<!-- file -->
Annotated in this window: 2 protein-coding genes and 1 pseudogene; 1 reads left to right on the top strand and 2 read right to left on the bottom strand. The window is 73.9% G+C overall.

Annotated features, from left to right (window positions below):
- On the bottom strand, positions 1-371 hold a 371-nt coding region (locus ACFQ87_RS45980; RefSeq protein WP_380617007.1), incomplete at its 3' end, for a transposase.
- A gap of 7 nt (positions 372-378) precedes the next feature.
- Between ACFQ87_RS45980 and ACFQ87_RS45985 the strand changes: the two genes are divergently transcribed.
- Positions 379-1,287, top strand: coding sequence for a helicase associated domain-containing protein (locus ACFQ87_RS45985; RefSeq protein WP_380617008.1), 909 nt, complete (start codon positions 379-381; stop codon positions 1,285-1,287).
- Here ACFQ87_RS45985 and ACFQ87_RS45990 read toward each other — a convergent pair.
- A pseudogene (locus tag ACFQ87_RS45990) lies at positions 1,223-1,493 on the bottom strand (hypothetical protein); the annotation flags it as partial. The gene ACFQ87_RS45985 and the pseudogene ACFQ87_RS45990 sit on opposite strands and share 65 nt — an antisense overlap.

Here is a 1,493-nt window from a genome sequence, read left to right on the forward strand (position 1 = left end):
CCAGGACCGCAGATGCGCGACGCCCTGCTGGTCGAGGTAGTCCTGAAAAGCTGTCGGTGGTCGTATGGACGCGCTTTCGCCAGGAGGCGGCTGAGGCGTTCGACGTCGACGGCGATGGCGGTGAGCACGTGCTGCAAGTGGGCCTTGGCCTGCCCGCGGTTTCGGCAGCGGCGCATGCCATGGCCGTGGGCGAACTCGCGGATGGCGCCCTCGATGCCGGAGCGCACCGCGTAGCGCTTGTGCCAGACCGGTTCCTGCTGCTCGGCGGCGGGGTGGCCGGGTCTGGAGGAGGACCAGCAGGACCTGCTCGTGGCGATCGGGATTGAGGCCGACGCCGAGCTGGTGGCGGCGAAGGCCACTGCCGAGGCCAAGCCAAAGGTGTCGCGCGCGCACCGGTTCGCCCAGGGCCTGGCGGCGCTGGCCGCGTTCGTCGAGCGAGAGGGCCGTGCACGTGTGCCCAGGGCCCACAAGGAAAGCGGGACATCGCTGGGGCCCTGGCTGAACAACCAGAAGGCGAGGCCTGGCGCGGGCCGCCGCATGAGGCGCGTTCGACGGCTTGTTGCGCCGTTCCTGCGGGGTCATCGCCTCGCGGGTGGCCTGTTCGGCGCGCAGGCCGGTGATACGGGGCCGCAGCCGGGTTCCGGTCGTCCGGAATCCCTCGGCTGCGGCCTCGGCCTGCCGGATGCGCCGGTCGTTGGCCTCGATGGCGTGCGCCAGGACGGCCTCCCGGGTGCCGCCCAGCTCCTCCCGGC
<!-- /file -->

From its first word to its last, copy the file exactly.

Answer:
Annotated in this window: 2 protein-coding genes and 1 pseudogene; 1 reads left to right on the top strand and 2 read right to left on the bottom strand. The window is 73.9% G+C overall.

Annotated features, from left to right (window positions below):
- On the bottom strand, positions 1-371 hold a 371-nt coding region (locus ACFQ87_RS45980; RefSeq protein WP_380617007.1), incomplete at its 3' end, for a transposase.
- A gap of 7 nt (positions 372-378) precedes the next feature.
- Between ACFQ87_RS45980 and ACFQ87_RS45985 the strand changes: the two genes are divergently transcribed.
- Positions 379-1,287, top strand: coding sequence for a helicase associated domain-containing protein (locus ACFQ87_RS45985; RefSeq protein WP_380617008.1), 909 nt, complete (start codon positions 379-381; stop codon positions 1,285-1,287).
- Here ACFQ87_RS45985 and ACFQ87_RS45990 read toward each other — a convergent pair.
- A pseudogene (locus tag ACFQ87_RS45990) lies at positions 1,223-1,493 on the bottom strand (hypothetical protein); the annotation flags it as partial. The gene ACFQ87_RS45985 and the pseudogene ACFQ87_RS45990 sit on opposite strands and share 65 nt — an antisense overlap.

Here is a 1,493-nt window from a genome sequence, read left to right on the forward strand (position 1 = left end):
CCAGGACCGCAGATGCGCGACGCCCTGCTGGTCGAGGTAGTCCTGAAAAGCTGTCGGTGGTCGTATGGACGCGCTTTCGCCAGGAGGCGGCTGAGGCGTTCGACGTCGACGGCGATGGCGGTGAGCACGTGCTGCAAGTGGGCCTTGGCCTGCCCGCGGTTTCGGCAGCGGCGCATGCCATGGCCGTGGGCGAACTCGCGGATGGCGCCCTCGATGCCGGAGCGCACCGCGTAGCGCTTGTGCCAGACCGGTTCCTGCTGCTCGGCGGCGGGGTGGCCGGGTCTGGAGGAGGACCAGCAGGACCTGCTCGTGGCGATCGGGATTGAGGCCGACGCCGAGCTGGTGGCGGCGAAGGCCACTGCCGAGGCCAAGCCAAAGGTGTCGCGCGCGCACCGGTTCGCCCAGGGCCTGGCGGCGCTGGCCGCGTTCGTCGAGCGAGAGGGCCGTGCACGTGTGCCCAGGGCCCACAAGGAAAGCGGGACATCGCTGGGGCCCTGGCTGAACAACCAGAAGGCGAGGCCTGGCGCGGGCCGCCGCATGAGGCGCGTTCGACGGCTTGTTGCGCCGTTCCTGCGGGGTCATCGCCTCGCGGGTGGCCTGTTCGGCGCGCAGGCCGGTGATACGGGGCCGCAGCCGGGTTCCGGTCGTCCGGAATCCCTCGGCTGCGGCCTCGGCCTGCCGGATGCGCCGGTCGTTGGCCTCGATGGCGTGCGCCAGGACGGCCTCCCGGGTGCCGCCCAGCTCCTCCCGGC